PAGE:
New robotics and automation technologies are being developed and implemented to position the country as an innovative technological expert, capable of serving companies and clients with the latest trends in the market. “The industry is currently moving towards a SMART factory concept, adopting automation and DATA driven systems to stay competitive in today’s challenging environment. Keeping up with technology is no longer a choice but our key to survival in today’s competitive market,” said Soh Chee Siong, CEO of JEP Precision Engineering, a company that is currently adopting automation technologies for robotic loading and unloading.
Automation is of particular importance in Singapore due to the country’s rising costs and limited labour market. Though 80% of the current aerospace sector is made up of local employees, there is not a strong enough emerging skilled-labour pool to keep pace with the industry’s demands. The current annual output of over 17,000 trained aerospace graduates aims to increase with the S$30 million investment for an Aviation Academy at Temasek Polytechnic and the opening of a four-story Aerohub at the Singapore Polytechnic. Many companies are also making major investments to grow the number of students in the market. Haite Group, for instance, is investing $95 million in a civil aviation training facility with simulators near Changi Airport.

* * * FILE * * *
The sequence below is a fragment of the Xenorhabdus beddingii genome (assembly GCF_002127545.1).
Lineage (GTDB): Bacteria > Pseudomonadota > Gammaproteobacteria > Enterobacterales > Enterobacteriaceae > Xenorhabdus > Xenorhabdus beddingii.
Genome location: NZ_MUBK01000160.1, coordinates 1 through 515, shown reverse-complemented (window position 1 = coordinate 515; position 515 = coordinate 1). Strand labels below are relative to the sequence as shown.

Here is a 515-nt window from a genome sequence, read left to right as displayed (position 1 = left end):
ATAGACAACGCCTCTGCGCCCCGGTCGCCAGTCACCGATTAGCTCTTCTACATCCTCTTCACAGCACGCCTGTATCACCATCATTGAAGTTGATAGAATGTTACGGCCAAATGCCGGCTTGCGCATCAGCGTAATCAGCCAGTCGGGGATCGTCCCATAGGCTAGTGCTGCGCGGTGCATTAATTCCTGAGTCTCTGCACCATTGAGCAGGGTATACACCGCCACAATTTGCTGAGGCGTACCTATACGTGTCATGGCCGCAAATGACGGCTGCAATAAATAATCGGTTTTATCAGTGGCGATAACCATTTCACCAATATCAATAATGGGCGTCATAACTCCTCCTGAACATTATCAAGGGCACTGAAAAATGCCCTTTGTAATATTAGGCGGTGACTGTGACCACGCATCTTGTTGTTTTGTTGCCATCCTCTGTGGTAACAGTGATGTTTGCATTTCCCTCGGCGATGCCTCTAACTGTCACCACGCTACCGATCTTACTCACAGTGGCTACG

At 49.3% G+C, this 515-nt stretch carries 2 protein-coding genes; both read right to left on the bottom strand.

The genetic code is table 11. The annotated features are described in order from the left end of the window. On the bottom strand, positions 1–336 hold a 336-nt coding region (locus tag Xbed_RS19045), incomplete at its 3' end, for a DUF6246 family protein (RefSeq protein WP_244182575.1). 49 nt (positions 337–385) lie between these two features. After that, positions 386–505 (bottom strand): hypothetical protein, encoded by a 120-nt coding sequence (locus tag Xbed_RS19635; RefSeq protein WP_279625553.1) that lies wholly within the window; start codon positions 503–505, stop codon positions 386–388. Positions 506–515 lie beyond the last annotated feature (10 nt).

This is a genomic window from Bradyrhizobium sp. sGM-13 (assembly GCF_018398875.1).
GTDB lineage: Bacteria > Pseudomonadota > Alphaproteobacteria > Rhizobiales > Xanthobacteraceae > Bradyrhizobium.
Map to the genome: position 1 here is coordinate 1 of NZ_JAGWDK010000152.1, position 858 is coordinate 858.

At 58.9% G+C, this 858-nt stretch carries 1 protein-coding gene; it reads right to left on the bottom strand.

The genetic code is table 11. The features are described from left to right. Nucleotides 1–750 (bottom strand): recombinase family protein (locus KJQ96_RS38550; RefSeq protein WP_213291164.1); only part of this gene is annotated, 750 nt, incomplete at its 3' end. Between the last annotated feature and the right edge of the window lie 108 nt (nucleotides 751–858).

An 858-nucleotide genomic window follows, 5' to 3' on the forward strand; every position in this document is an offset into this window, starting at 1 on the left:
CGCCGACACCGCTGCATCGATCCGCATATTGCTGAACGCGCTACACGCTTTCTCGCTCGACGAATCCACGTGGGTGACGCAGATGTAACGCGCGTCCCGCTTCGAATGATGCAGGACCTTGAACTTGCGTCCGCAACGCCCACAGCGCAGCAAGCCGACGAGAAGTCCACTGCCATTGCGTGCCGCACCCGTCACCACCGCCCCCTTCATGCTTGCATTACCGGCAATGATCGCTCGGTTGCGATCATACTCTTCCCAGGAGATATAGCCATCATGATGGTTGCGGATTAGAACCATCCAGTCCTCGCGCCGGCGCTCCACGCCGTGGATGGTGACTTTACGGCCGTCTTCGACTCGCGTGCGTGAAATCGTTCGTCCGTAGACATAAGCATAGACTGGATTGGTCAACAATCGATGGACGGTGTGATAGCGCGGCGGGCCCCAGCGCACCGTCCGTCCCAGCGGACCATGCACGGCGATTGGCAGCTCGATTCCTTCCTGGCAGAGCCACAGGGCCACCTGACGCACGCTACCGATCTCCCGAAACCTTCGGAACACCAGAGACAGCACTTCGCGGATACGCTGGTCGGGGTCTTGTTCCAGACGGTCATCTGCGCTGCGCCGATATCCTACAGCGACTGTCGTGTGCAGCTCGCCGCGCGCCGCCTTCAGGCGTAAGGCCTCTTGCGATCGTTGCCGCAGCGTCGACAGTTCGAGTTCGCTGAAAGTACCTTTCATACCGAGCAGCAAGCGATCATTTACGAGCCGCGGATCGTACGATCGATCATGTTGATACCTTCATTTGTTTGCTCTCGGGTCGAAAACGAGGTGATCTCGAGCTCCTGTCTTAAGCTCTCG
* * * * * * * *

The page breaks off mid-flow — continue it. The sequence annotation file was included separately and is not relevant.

With a 6.1% projected annual air traffic growth for APAC, demand for skilled-labour will increase exponentially. The region will become the largest travel market in the world in the next two decades and will own well over a third of the global fleet. Asia will be the economic centre of gravity for at least the next 20 years. The percentage of developing nations is vast, such as Myanmar, Cambodia, Laos, Philippines, among others. Navigating a challenging landscape on the continent with the Himalayas and other mountain ranges, a general lack of infrastructure and safety concerns such as the opium-producing Golden Triangle and the South China Sea dispute, aviation is the main solution for mobility. “If we attempt to go by sea, we have the typhoon seasons and also piracy problems, which we are trying to solve[…] The only way to move the masses feasibly is by air. There is no driving or sea-route alternative,” said Liang Jerry, executive VP for Excel Aerospace.